“I was unhappy when I saw the hospital,” she told the Times in 2011. “There was nobody around. ‘My God, we must get out of this place,’ I told him, ‘they don’t care if you live or die’.”
Doctors appeared to be happy with his progress, but he’d lost five pints of blood. The next day, after being transferred to a nearby clinic, he had a heart attack and died.
Unsurprisingly, the film’s cast and crew were in shock. “It was ghastly,” recalled the movie’s screenwriter George MacDonald Fraser in his autobiography. “He was such a jolly, witty character in the prime of life.”
Read more: The films still coming to cinemas in 2020
After taking a day to think about it, the decision was made to continue shooting. “We all unanimously came to the same decision to finish the film,” said Michael York later to LBC. “Primarily so that what Roy had contributed would endure.”
But not everyone agreed they should continue. Christopher Lee said it would have been better to cancel the film, while co-stars like Richard Chamberlain were furious. In an era before CGI, the rest of Kinnear’s role was performed by a body double and a sound-a-like was subsequently hired to voice his lines.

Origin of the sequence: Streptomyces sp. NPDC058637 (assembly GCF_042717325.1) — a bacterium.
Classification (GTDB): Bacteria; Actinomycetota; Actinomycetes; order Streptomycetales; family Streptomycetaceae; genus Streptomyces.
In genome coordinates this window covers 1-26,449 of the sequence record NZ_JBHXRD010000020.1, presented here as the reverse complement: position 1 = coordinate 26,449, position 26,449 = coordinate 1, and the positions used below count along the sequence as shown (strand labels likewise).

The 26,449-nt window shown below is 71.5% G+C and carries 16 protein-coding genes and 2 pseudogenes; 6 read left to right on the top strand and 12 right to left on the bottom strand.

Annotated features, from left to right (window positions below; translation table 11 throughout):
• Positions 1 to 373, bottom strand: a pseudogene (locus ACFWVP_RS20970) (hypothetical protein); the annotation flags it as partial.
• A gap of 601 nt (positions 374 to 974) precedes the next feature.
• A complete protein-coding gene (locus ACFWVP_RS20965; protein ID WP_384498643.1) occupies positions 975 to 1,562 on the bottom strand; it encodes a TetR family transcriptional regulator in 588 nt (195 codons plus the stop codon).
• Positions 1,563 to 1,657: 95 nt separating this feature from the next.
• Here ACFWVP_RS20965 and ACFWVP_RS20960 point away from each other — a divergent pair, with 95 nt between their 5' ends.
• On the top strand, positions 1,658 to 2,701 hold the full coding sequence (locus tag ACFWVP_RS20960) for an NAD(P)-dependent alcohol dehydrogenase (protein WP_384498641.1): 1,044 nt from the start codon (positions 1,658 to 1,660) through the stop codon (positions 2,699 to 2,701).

A movie spokesperson argued the film would be a tribute and that they hadn’t been wrong to allow Kinnear to do the stunt. “There is no question that any risk would be taken,” he told Screen International four days after the actor’s death. “You don’t take chances with key actors and in this picture Roy was a principal player.”
However, his wife was convinced that someone was at fault and needed to be found responsible, spending years in a protracted legal battle with the producers for compensation. They in turn claimed it was the hospital’s negligence, not them, that caused the star’s death.
In 1994, she was vindicated after being awarded £650,000 – the Spanish facility was eventually forced to pay a large amount of that settlement. “No money, nothing, will ever help us get over the last six years of hell or the next 20 years or more without him,” she said outside court.
Director Richard Lester more or less retired after the incident, later telling Time Out, “I really won’t talk about The Return of the Musketeers, I never have and I won’t now. But I think you can draw your own conclusions.”
Michael York said in 1989, “I would like to feel Roy’s life was not wasted, that the example of his accidental death can be used to safeguard, that it never happens to any other actor anywhere.”
Fortunately, the Kinnear acting legacy continues. Son Rory, now 44, is a stage powerhouse best known internationally as intelligence wonk Tanner in the Daniel Craig 007 films.
Sadly, Roy’s oldest daughter Karina recently died of Covid-19 aged 48. Prior to that, she lived in Roy Kinnear House, a home for several young people with disabilities built and maintained through a charity established by her mother.
Twenty three years after his death, Rory remembered his father in The Times. “The image the public had of my father and the person he really was overlap perfectly,” he said. “He was kind, generous, happy and very loving.”